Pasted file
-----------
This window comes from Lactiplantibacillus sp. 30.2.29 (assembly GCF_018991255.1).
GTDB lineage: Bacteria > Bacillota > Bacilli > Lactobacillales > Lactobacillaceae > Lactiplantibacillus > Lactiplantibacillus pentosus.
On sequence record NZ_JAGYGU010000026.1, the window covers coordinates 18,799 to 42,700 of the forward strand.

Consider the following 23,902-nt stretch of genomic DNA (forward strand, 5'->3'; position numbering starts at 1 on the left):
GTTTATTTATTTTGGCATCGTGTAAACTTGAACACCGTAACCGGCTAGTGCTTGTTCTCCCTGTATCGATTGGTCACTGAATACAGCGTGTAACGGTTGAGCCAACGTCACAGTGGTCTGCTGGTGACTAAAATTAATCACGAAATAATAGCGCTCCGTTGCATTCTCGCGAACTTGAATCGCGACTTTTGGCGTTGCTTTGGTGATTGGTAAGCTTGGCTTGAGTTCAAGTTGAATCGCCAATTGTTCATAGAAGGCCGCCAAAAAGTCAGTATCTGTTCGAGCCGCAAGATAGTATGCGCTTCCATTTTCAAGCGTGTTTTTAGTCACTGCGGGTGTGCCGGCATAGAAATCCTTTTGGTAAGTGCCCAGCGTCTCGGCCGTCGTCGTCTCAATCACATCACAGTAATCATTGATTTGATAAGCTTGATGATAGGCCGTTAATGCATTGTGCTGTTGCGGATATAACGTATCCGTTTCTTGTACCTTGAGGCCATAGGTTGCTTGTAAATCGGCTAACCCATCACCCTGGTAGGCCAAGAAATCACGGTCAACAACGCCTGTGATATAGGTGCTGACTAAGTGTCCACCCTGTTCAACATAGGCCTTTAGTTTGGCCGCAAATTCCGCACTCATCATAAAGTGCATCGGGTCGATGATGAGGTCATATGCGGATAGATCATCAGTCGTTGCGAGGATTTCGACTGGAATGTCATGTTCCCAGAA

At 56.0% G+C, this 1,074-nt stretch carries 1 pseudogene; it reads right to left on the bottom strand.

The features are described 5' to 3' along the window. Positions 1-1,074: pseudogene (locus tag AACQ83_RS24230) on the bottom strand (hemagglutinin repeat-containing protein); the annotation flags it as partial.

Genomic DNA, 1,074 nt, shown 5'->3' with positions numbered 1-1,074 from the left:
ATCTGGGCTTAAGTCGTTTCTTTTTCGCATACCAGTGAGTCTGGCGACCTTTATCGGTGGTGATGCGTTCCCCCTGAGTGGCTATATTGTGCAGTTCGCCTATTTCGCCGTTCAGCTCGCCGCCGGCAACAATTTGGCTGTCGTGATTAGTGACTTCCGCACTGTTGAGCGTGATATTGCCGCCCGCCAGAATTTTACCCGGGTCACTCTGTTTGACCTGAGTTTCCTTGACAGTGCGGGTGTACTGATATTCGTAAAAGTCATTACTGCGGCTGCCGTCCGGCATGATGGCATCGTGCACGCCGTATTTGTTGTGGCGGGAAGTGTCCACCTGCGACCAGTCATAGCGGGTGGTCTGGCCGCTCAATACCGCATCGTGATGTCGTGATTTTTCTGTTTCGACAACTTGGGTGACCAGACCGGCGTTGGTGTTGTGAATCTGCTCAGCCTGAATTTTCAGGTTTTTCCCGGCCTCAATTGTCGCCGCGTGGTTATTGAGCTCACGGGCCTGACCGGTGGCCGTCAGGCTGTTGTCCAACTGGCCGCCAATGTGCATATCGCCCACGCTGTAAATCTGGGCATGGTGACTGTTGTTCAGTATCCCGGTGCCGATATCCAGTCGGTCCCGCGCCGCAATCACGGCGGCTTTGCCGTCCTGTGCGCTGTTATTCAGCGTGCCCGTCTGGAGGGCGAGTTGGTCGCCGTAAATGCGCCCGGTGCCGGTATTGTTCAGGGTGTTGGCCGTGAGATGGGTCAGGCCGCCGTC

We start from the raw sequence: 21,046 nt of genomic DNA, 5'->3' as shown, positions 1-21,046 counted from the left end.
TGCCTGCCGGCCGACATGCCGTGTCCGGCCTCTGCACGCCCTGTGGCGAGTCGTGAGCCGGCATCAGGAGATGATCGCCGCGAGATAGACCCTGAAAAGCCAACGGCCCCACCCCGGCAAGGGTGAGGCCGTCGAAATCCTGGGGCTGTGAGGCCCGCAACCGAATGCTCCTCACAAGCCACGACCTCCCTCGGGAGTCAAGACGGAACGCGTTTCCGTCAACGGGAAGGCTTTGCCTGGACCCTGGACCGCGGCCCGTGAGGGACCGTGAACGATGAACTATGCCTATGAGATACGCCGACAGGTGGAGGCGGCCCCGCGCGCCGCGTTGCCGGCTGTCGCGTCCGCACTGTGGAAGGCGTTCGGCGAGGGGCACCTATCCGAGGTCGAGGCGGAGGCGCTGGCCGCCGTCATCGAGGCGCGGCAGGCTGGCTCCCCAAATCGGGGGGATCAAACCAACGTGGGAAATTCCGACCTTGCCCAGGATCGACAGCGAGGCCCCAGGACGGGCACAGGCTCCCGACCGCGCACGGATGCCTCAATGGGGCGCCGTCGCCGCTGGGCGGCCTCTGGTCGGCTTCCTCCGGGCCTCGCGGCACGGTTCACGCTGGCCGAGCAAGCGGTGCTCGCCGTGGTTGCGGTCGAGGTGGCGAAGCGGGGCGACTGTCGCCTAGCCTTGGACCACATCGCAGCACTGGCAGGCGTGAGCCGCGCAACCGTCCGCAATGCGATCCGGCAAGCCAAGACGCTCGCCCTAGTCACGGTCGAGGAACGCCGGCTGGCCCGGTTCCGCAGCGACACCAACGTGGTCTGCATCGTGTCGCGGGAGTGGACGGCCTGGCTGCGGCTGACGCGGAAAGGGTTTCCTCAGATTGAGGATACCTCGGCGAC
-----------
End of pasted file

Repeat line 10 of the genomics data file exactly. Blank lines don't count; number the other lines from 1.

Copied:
We start from the raw sequence: 21,046 nt of genomic DNA, 5'->3' as shown, positions 1-21,046 counted from the left end.